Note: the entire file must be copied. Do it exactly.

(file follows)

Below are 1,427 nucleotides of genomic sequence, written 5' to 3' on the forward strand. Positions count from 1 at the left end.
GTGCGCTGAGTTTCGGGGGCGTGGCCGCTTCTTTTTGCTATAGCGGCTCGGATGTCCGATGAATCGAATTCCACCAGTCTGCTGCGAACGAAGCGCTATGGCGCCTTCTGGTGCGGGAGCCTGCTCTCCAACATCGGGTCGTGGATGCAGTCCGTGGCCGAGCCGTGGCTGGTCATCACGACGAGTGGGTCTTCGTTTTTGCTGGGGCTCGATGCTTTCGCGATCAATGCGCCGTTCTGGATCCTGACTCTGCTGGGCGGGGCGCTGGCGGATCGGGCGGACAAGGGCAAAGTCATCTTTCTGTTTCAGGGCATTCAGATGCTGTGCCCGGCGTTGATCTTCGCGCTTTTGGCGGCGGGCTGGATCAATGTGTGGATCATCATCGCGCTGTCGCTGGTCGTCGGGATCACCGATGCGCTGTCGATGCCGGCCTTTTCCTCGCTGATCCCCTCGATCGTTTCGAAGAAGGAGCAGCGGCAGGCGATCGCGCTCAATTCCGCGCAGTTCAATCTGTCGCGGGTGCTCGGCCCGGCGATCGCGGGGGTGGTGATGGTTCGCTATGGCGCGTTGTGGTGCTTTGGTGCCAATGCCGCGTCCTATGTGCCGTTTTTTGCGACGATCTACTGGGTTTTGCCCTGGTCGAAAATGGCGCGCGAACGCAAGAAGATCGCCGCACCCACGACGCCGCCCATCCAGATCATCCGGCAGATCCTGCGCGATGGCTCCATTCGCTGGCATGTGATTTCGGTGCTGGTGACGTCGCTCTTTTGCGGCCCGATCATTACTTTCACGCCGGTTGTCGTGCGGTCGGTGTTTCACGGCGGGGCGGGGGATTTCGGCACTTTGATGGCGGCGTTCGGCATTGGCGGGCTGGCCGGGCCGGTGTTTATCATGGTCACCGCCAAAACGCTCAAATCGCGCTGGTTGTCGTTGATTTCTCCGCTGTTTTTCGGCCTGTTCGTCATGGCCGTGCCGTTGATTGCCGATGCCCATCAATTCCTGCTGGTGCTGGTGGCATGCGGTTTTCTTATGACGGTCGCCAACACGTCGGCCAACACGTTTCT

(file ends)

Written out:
Below are 1,427 nucleotides of genomic sequence, written 5' to 3' on the forward strand. Positions count from 1 at the left end.
GTGCGCTGAGTTTCGGGGGCGTGGCCGCTTCTTTTTGCTATAGCGGCTCGGATGTCCGATGAATCGAATTCCACCAGTCTGCTGCGAACGAAGCGCTATGGCGCCTTCTGGTGCGGGAGCCTGCTCTCCAACATCGGGTCGTGGATGCAGTCCGTGGCCGAGCCGTGGCTGGTCATCACGACGAGTGGGTCTTCGTTTTTGCTGGGGCTCGATGCTTTCGCGATCAATGCGCCGTTCTGGATCCTGACTCTGCTGGGCGGGGCGCTGGCGGATCGGGCGGACAAGGGCAAAGTCATCTTTCTGTTTCAGGGCATTCAGATGCTGTGCCCGGCGTTGATCTTCGCGCTTTTGGCGGCGGGCTGGATCAATGTGTGGATCATCATCGCGCTGTCGCTGGTCGTCGGGATCACCGATGCGCTGTCGATGCCGGCCTTTTCCTCGCTGATCCCCTCGATCGTTTCGAAGAAGGAGCAGCGGCAGGCGATCGCGCTCAATTCCGCGCAGTTCAATCTGTCGCGGGTGCTCGGCCCGGCGATCGCGGGGGTGGTGATGGTTCGCTATGGCGCGTTGTGGTGCTTTGGTGCCAATGCCGCGTCCTATGTGCCGTTTTTTGCGACGATCTACTGGGTTTTGCCCTGGTCGAAAATGGCGCGCGAACGCAAGAAGATCGCCGCACCCACGACGCCGCCCATCCAGATCATCCGGCAGATCCTGCGCGATGGCTCCATTCGCTGGCATGTGATTTCGGTGCTGGTGACGTCGCTCTTTTGCGGCCCGATCATTACTTTCACGCCGGTTGTCGTGCGGTCGGTGTTTCACGGCGGGGCGGGGGATTTCGGCACTTTGATGGCGGCGTTCGGCATTGGCGGGCTGGCCGGGCCGGTGTTTATCATGGTCACCGCCAAAACGCTCAAATCGCGCTGGTTGTCGTTGATTTCTCCGCTGTTTTTCGGCCTGTTCGTCATGGCCGTGCCGTTGATTGCCGATGCCCATCAATTCCTGCTGGTGCTGGTGGCATGCGGTTTTCTTATGACGGTCGCCAACACGTCGGCCAACACGTTTCT